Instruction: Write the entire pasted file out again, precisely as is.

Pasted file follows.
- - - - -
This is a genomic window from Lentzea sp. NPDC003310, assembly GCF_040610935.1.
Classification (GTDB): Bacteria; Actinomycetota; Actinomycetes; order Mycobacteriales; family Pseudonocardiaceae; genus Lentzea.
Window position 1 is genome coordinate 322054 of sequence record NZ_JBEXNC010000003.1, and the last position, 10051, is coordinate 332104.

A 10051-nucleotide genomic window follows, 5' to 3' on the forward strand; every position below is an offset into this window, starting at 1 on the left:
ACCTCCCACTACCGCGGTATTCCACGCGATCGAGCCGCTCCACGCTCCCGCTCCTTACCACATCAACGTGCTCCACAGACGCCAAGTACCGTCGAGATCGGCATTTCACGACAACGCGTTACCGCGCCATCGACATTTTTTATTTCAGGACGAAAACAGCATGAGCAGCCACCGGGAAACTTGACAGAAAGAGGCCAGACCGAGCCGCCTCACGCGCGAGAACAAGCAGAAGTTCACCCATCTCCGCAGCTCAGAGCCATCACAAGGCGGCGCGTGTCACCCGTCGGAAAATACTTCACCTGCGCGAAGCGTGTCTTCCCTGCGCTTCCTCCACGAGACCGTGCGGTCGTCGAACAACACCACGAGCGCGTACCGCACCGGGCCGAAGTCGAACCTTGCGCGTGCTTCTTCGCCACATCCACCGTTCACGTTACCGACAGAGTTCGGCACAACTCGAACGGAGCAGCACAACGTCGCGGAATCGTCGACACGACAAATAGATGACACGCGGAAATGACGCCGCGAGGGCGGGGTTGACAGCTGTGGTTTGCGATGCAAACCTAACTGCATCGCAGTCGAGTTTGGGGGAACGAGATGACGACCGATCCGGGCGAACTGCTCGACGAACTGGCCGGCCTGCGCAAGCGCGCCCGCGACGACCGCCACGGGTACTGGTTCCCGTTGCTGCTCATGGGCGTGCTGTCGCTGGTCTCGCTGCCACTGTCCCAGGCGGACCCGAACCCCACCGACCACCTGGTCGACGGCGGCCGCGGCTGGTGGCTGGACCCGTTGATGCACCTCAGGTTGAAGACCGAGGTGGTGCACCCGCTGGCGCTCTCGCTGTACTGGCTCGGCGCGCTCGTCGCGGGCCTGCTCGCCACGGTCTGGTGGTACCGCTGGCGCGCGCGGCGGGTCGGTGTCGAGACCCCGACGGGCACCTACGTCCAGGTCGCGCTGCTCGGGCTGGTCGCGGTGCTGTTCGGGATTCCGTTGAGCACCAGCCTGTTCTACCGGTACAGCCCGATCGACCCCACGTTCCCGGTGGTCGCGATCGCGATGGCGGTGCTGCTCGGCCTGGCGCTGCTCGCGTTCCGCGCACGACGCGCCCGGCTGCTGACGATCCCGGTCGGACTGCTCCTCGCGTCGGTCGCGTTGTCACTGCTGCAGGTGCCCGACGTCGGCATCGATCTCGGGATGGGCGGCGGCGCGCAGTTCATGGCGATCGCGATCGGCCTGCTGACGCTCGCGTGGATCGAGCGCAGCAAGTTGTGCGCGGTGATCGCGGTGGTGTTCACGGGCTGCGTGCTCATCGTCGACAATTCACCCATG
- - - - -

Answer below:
This is a genomic window from Lentzea sp. NPDC003310, assembly GCF_040610935.1.
Classification (GTDB): Bacteria; Actinomycetota; Actinomycetes; order Mycobacteriales; family Pseudonocardiaceae; genus Lentzea.
Window position 1 is genome coordinate 322054 of sequence record NZ_JBEXNC010000003.1, and the last position, 10051, is coordinate 332104.

A 10051-nucleotide genomic window follows, 5' to 3' on the forward strand; every position below is an offset into this window, starting at 1 on the left:
ACCTCCCACTACCGCGGTATTCCACGCGATCGAGCCGCTCCACGCTCCCGCTCCTTACCACATCAACGTGCTCCACAGACGCCAAGTACCGTCGAGATCGGCATTTCACGACAACGCGTTACCGCGCCATCGACATTTTTTATTTCAGGACGAAAACAGCATGAGCAGCCACCGGGAAACTTGACAGAAAGAGGCCAGACCGAGCCGCCTCACGCGCGAGAACAAGCAGAAGTTCACCCATCTCCGCAGCTCAGAGCCATCACAAGGCGGCGCGTGTCACCCGTCGGAAAATACTTCACCTGCGCGAAGCGTGTCTTCCCTGCGCTTCCTCCACGAGACCGTGCGGTCGTCGAACAACACCACGAGCGCGTACCGCACCGGGCCGAAGTCGAACCTTGCGCGTGCTTCTTCGCCACATCCACCGTTCACGTTACCGACAGAGTTCGGCACAACTCGAACGGAGCAGCACAACGTCGCGGAATCGTCGACACGACAAATAGATGACACGCGGAAATGACGCCGCGAGGGCGGGGTTGACAGCTGTGGTTTGCGATGCAAACCTAACTGCATCGCAGTCGAGTTTGGGGGAACGAGATGACGACCGATCCGGGCGAACTGCTCGACGAACTGGCCGGCCTGCGCAAGCGCGCCCGCGACGACCGCCACGGGTACTGGTTCCCGTTGCTGCTCATGGGCGTGCTGTCGCTGGTCTCGCTGCCACTGTCCCAGGCGGACCCGAACCCCACCGACCACCTGGTCGACGGCGGCCGCGGCTGGTGGCTGGACCCGTTGATGCACCTCAGGTTGAAGACCGAGGTGGTGCACCCGCTGGCGCTCTCGCTGTACTGGCTCGGCGCGCTCGTCGCGGGCCTGCTCGCCACGGTCTGGTGGTACCGCTGGCGCGCGCGGCGGGTCGGTGTCGAGACCCCGACGGGCACCTACGTCCAGGTCGCGCTGCTCGGGCTGGTCGCGGTGCTGTTCGGGATTCCGTTGAGCACCAGCCTGTTCTACCGGTACAGCCCGATCGACCCCACGTTCCCGGTGGTCGCGATCGCGATGGCGGTGCTGCTCGGCCTGGCGCTGCTCGCGTTCCGCGCACGACGCGCCCGGCTGCTGACGATCCCGGTCGGACTGCTCCTCGCGTCGGTCGCGTTGTCACTGCTGCAGGTGCCCGACGTCGGCATCGATCTCGGGATGGGCGGCGGCGCGCAGTTCATGGCGATCGCGATCGGCCTGCTGACGCTCGCGTGGATCGAGCGCAGCAAGTTGTGCGCGGTGATCGCGGTGGTGTTCACGGGCTGCGTGCTCATCGTCGACAATTCACCCATG